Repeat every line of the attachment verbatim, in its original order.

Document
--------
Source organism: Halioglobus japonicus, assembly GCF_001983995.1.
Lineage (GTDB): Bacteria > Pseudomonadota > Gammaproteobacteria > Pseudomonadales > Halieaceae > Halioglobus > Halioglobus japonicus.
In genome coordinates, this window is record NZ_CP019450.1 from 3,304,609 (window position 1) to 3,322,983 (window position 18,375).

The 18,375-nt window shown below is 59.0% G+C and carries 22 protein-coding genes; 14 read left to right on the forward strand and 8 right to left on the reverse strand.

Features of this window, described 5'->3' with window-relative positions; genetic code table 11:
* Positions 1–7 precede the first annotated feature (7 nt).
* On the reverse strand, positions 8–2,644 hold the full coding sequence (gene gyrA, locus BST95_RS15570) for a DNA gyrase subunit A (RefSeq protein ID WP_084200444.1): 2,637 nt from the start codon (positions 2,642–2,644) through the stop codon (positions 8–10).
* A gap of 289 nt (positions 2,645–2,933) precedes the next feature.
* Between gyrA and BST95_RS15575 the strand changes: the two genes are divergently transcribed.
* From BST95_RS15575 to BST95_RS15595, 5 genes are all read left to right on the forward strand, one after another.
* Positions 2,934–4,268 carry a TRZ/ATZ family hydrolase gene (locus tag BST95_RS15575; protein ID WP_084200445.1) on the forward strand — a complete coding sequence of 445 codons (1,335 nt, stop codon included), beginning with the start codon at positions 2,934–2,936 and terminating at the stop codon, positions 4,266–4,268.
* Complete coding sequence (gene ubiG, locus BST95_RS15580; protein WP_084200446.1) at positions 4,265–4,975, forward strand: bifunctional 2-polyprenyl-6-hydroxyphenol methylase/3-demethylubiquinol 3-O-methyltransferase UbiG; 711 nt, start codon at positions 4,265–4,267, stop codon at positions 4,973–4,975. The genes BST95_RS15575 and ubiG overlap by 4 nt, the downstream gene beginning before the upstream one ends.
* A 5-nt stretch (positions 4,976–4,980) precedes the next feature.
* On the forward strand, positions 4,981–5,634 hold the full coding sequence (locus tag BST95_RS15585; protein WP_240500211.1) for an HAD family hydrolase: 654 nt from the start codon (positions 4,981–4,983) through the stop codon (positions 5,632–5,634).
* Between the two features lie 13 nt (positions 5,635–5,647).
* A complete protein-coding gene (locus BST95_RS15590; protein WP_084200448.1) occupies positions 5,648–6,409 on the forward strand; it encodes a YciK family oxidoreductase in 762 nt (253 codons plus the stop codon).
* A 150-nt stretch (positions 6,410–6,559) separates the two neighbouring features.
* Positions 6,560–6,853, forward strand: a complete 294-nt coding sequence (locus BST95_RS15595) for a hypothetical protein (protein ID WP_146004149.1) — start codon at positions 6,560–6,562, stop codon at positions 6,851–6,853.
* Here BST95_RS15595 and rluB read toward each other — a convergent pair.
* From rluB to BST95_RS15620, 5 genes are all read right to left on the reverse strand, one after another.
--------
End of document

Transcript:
Source organism: Halioglobus japonicus, assembly GCF_001983995.1.
Lineage (GTDB): Bacteria > Pseudomonadota > Gammaproteobacteria > Pseudomonadales > Halieaceae > Halioglobus > Halioglobus japonicus.
In genome coordinates, this window is record NZ_CP019450.1 from 3,304,609 (window position 1) to 3,322,983 (window position 18,375).

The 18,375-nt window shown below is 59.0% G+C and carries 22 protein-coding genes; 14 read left to right on the forward strand and 8 right to left on the reverse strand.

Features of this window, described 5'->3' with window-relative positions; genetic code table 11:
* Positions 1–7 precede the first annotated feature (7 nt).
* On the reverse strand, positions 8–2,644 hold the full coding sequence (gene gyrA, locus BST95_RS15570) for a DNA gyrase subunit A (RefSeq protein ID WP_084200444.1): 2,637 nt from the start codon (positions 2,642–2,644) through the stop codon (positions 8–10).
* A gap of 289 nt (positions 2,645–2,933) precedes the next feature.
* Between gyrA and BST95_RS15575 the strand changes: the two genes are divergently transcribed.
* From BST95_RS15575 to BST95_RS15595, 5 genes are all read left to right on the forward strand, one after another.
* Positions 2,934–4,268 carry a TRZ/ATZ family hydrolase gene (locus tag BST95_RS15575; protein ID WP_084200445.1) on the forward strand — a complete coding sequence of 445 codons (1,335 nt, stop codon included), beginning with the start codon at positions 2,934–2,936 and terminating at the stop codon, positions 4,266–4,268.
* Complete coding sequence (gene ubiG, locus BST95_RS15580; protein WP_084200446.1) at positions 4,265–4,975, forward strand: bifunctional 2-polyprenyl-6-hydroxyphenol methylase/3-demethylubiquinol 3-O-methyltransferase UbiG; 711 nt, start codon at positions 4,265–4,267, stop codon at positions 4,973–4,975. The genes BST95_RS15575 and ubiG overlap by 4 nt, the downstream gene beginning before the upstream one ends.
* A 5-nt stretch (positions 4,976–4,980) precedes the next feature.
* On the forward strand, positions 4,981–5,634 hold the full coding sequence (locus tag BST95_RS15585; protein WP_240500211.1) for an HAD family hydrolase: 654 nt from the start codon (positions 4,981–4,983) through the stop codon (positions 5,632–5,634).
* Between the two features lie 13 nt (positions 5,635–5,647).
* A complete protein-coding gene (locus BST95_RS15590; protein WP_084200448.1) occupies positions 5,648–6,409 on the forward strand; it encodes a YciK family oxidoreductase in 762 nt (253 codons plus the stop codon).
* A 150-nt stretch (positions 6,410–6,559) separates the two neighbouring features.
* Positions 6,560–6,853, forward strand: a complete 294-nt coding sequence (locus BST95_RS15595) for a hypothetical protein (protein ID WP_146004149.1) — start codon at positions 6,560–6,562, stop codon at positions 6,851–6,853.
* Here BST95_RS15595 and rluB read toward each other — a convergent pair.
* From rluB to BST95_RS15620, 5 genes are all read right to left on the reverse strand, one after another.